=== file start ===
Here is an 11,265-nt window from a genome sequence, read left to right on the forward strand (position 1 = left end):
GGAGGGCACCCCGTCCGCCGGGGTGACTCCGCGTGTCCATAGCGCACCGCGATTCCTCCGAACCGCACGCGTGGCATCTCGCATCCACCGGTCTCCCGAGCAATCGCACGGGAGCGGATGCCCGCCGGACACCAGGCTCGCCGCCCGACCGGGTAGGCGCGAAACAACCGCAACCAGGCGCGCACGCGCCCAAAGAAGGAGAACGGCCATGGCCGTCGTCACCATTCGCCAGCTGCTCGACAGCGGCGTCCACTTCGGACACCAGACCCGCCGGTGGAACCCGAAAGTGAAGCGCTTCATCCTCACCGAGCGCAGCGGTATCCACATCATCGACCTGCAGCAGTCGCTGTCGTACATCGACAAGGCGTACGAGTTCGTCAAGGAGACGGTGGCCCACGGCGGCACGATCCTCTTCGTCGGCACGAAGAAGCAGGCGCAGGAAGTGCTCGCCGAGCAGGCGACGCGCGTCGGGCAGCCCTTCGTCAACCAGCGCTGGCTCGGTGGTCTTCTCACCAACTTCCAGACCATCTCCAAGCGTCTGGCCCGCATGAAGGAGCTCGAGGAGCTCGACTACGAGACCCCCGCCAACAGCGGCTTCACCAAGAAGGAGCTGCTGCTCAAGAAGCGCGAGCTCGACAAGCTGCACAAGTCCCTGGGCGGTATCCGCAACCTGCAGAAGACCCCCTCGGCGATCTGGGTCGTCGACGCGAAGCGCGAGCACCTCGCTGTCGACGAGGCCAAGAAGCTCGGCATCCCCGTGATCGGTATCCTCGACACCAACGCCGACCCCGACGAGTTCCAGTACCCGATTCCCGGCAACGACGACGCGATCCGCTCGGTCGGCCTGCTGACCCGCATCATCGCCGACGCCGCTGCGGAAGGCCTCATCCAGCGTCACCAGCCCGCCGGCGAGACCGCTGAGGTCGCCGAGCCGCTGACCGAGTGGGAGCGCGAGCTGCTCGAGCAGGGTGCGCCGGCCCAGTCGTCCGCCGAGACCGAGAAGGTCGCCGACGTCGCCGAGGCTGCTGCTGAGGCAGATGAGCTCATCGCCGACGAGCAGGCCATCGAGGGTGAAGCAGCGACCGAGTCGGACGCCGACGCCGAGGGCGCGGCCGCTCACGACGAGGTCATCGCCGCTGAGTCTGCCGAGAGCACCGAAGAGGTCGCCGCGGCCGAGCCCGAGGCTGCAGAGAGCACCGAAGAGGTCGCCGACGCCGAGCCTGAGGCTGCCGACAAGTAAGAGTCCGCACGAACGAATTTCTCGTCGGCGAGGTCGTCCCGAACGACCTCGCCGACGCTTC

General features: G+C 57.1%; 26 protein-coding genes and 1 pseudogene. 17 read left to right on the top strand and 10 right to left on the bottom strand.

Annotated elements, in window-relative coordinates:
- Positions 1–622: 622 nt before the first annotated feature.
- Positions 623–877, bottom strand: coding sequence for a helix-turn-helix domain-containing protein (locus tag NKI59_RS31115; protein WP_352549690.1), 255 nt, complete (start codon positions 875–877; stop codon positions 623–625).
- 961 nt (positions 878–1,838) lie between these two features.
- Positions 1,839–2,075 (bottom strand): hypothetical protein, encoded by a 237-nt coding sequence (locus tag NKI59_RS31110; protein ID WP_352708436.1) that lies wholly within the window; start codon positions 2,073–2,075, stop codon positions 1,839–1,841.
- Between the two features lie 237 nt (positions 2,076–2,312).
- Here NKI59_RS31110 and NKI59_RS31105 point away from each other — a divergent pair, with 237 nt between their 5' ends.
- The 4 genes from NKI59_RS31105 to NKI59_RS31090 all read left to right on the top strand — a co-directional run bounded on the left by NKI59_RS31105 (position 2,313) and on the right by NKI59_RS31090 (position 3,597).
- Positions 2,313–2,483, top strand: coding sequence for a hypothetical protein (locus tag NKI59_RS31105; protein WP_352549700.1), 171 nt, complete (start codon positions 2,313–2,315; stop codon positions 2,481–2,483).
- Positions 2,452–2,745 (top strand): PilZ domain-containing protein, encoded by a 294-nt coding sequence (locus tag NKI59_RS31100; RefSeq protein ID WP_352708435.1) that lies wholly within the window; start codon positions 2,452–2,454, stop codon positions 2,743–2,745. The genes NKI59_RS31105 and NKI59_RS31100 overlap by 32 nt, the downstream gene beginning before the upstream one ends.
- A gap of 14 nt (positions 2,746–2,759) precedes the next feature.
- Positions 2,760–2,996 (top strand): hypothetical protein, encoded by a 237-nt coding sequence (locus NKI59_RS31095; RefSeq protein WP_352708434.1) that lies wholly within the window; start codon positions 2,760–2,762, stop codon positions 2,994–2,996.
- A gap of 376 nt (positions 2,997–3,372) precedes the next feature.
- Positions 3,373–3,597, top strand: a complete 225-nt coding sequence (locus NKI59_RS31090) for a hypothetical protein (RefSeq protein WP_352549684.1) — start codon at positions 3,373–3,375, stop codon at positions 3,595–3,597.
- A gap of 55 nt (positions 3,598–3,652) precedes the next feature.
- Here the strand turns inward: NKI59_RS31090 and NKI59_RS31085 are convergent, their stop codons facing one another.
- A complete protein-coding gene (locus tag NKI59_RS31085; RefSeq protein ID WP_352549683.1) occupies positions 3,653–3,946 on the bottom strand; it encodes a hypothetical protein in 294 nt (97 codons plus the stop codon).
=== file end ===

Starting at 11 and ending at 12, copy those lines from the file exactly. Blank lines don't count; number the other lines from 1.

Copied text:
- The 4 genes from NKI59_RS31105 to NKI59_RS31090 all read left to right on the top strand — a co-directional run bounded on the left by NKI59_RS31105 (position 2,313) and on the right by NKI59_RS31090 (position 3,597).
- Positions 2,313–2,483, top strand: coding sequence for a hypothetical protein (locus tag NKI59_RS31105; protein WP_352549700.1), 171 nt, complete (start codon positions 2,313–2,315; stop codon positions 2,481–2,483).